By Barry Choi
Special to the Financial Independence Hub
You’ve booked your flights, your itinerary is set and now all you need is some local money. Getting foreign currency is easy but choosing the right method could save you a ton of cash.
Here are the best currency exchange options for travellers:
1. Using ATMs
Using ATMs is the best currency exchange option to get cash at the lowest rate. ATMs are everywhere and the best part is they only charge the spot rate of the day plus 2.5%.
Your home bank might charge you an additional $2-5 for using a foreign ATM but this fee can sometimes be waived, depending on your account status. Don’t forget to call your bank and let them know you’ll be travelling; otherwise they may block your card on suspicion of fraud. If the fee won’t be waived, just max out your daily withdrawal limit each time to avoid making excessive trips to the ATM.
To find out which foreign ATMs are affiliated with your bank, check the back of your debit card and look for the PLUS (VISA) or Cirrus (MasterCard) symbols. When you’re overseas, search for ATMs with the matching networks and you should be fine. Both VISA and MasterCard have ATM locators so you can find the right ATM before you even take off.
Not only is using ATMs the cheapest way to get money, it’s also the safest way since you’ll never be carrying large amounts of cash. Note that internationally, 4-digit pins are the standard for ATM cards so change yours before you depart if it differs.
2. Credit cards
Credit cards are a must these days since you’ll need them to book a hotel room or make large purchases. Credit-card providers charge slightly more than ATMs by adding 2.5-3% on top of the spot rate whenever you make a purchase in a foreign currency.
You can avoid this fee altogether by picking up a foreign exchange free credit card. It works exactly the way it sounds; you won’t be charged any additional fees when you make a purchase in a foreign currency. It’s worth signing up for one of these cards even if you use it just when travelling. The Amazon.ca Rewards Visa from Chase is a popular choice for Canadians.
If you have a travel rewards credit card you get extra benefits that can save you a lot of money and grief. Most of these cards include travel medical insurance, lost/delayed baggage insurance, and trip cancellation/interruption as a standard benefit. With any insurance policy, read the fine print to find out exactly what you’re covered for.
Similar to your ATM card, call your credit card provider to let them know about your travel plans to avoid any service interruptions. Note that internationally, 4-digit pins are the standard.
3. Foreign exchange offices
Foreign exchange offices are located in popular tourist areas and airports. They offer better rates than the bank and in some countries their exchange rates are very competitive, but you need consider any additional fees that they might charge. They’re also convenient if you’re trying to get rid excess currency from a country you just left.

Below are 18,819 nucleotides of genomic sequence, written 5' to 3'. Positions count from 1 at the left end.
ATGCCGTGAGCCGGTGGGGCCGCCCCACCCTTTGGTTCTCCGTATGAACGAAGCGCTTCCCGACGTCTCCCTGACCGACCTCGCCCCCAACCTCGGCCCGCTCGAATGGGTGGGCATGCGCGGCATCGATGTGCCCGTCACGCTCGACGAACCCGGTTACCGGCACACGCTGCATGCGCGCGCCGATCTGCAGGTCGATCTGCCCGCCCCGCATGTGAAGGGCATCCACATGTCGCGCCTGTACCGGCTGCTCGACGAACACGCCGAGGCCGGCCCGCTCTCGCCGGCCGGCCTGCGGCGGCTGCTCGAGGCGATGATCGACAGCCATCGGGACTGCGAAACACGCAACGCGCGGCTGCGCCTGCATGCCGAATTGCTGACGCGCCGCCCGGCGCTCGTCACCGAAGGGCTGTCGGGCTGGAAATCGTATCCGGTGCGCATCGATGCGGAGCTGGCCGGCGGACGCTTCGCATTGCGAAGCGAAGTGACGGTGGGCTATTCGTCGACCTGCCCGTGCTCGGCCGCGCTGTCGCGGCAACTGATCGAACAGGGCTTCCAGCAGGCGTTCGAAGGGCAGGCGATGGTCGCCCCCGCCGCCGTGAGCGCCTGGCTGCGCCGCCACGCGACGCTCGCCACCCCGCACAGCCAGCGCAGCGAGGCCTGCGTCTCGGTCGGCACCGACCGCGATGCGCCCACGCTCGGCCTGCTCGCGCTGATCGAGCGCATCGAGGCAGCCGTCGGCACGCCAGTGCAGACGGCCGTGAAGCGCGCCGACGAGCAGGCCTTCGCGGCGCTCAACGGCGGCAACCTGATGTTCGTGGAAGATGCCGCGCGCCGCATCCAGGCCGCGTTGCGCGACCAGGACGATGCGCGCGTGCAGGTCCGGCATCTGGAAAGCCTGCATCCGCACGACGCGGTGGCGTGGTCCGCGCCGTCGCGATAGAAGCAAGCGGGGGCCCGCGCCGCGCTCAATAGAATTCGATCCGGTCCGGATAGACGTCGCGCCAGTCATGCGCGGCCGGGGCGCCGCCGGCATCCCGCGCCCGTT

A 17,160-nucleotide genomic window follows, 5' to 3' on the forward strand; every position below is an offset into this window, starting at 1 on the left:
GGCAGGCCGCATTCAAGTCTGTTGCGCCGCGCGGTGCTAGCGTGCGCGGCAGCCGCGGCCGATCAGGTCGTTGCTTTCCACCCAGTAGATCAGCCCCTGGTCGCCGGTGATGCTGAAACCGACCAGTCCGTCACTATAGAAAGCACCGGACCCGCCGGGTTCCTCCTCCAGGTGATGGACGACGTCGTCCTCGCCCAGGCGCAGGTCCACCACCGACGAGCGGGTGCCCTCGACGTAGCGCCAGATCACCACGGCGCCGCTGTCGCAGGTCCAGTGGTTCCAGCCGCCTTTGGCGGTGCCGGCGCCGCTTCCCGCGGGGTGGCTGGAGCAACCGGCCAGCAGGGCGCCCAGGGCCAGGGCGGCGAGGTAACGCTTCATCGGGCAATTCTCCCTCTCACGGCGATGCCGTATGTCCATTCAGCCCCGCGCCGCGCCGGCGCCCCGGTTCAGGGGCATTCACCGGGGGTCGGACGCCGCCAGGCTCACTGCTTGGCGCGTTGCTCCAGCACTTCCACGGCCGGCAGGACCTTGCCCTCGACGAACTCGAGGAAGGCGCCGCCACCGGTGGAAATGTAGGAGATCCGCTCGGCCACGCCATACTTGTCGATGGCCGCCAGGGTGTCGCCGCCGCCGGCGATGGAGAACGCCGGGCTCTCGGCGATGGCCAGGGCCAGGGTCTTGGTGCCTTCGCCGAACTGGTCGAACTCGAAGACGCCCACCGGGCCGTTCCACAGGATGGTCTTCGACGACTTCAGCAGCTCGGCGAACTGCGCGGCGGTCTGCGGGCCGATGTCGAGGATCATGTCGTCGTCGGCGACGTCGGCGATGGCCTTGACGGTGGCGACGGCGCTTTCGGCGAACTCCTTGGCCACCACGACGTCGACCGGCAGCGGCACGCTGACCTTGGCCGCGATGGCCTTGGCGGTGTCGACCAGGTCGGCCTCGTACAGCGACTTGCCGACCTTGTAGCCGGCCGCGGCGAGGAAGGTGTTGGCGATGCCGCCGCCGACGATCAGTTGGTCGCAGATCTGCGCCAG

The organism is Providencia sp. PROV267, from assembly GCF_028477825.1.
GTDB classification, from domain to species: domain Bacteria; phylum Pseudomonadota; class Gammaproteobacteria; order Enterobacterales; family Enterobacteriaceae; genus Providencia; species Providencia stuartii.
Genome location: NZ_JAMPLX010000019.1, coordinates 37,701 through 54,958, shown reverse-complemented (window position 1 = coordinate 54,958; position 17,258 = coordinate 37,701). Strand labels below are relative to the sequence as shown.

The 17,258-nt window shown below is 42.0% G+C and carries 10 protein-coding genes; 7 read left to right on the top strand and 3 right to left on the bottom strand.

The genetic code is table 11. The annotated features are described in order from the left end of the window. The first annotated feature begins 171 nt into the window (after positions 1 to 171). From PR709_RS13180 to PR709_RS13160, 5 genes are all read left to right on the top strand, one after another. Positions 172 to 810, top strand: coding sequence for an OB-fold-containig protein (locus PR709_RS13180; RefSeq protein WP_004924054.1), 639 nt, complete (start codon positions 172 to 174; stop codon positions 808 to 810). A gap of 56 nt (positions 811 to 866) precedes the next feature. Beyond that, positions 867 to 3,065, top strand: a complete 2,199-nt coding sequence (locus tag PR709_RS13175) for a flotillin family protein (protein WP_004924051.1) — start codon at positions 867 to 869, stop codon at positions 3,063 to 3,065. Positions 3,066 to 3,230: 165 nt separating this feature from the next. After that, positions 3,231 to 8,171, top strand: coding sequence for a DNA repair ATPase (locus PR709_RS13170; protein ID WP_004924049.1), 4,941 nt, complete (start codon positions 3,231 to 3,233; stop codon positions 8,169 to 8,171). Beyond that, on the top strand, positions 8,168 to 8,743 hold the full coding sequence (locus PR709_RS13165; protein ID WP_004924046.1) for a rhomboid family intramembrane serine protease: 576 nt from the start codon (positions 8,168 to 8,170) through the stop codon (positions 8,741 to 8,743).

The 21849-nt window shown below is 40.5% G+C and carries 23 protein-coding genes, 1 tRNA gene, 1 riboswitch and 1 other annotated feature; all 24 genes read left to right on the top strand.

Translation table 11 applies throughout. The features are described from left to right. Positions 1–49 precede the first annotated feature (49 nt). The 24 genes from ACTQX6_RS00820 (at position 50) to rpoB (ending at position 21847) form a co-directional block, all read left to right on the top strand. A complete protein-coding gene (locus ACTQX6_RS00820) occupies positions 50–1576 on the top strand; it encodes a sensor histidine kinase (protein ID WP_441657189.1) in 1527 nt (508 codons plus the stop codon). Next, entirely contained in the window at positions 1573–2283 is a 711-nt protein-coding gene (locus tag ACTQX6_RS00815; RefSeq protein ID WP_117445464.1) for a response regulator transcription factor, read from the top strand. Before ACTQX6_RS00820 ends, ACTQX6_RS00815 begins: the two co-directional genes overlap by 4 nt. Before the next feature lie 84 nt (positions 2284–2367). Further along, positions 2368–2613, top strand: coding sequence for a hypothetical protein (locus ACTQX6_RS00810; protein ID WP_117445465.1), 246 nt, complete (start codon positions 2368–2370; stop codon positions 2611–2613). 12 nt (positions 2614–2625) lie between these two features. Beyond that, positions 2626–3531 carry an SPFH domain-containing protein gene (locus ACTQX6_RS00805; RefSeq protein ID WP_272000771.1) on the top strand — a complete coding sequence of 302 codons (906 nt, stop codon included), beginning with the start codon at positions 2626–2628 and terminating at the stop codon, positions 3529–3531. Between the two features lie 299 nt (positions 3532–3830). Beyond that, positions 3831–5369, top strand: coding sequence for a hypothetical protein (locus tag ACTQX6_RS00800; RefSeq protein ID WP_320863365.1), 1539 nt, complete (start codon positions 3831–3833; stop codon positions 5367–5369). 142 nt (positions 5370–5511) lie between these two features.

If you’re looking to exchange money before you depart, foreign exchange offices can offer good value as long as you do your research. Look for an exchange office where thee spread is less than 2.5% and they charge no fees. The spread is different for every currency so just because it’s a fair rate for one currency, doesn’t mean it’s the same for another.
4. Using a bank
Getting foreign currency at your home bank is usually the first place you think of, but it’s a huge rip-off since they can easily charge upwards of 10% on the spread. Considering spending is a big part of any trip, that’s a pretty big premium you’re paying. Of course you don’t want to show up in a new country without any local money so exchanging enough for a cab ride to your hotel is still a must.
That said, if you’re changing money to a neighboring country’s currency (e.g. US dollars to Canadian dollars or Sterling to Euros) the bank spread is usually fair.
5. Traveller’s Cheques
I’m not sure why traveller’s cheques are still billed as a convenient and safe way to carry funds for travel; they really aren’t widely accepted anymore. You pay a commission on the cheques on top of the spread when you cash them in, so you’re effectively paying a fee twice. They can give you peace of mind but there are better options available these days.
Generally speaking this list presents the best currency exchange options, however your individual experience may differ. It’s impossible to predict what will happen when travelling; bank machines might act up, or your local exchange office could be more expensive. Do your due diligence and pick the method that works best for you.
Barry Choi is a personal finance and budget travel expert at Moneywehave.com, which is where this piece first appeared. It appears on the Hub with the permission of the writer. You can follow Barry on Twitter: @barrychoi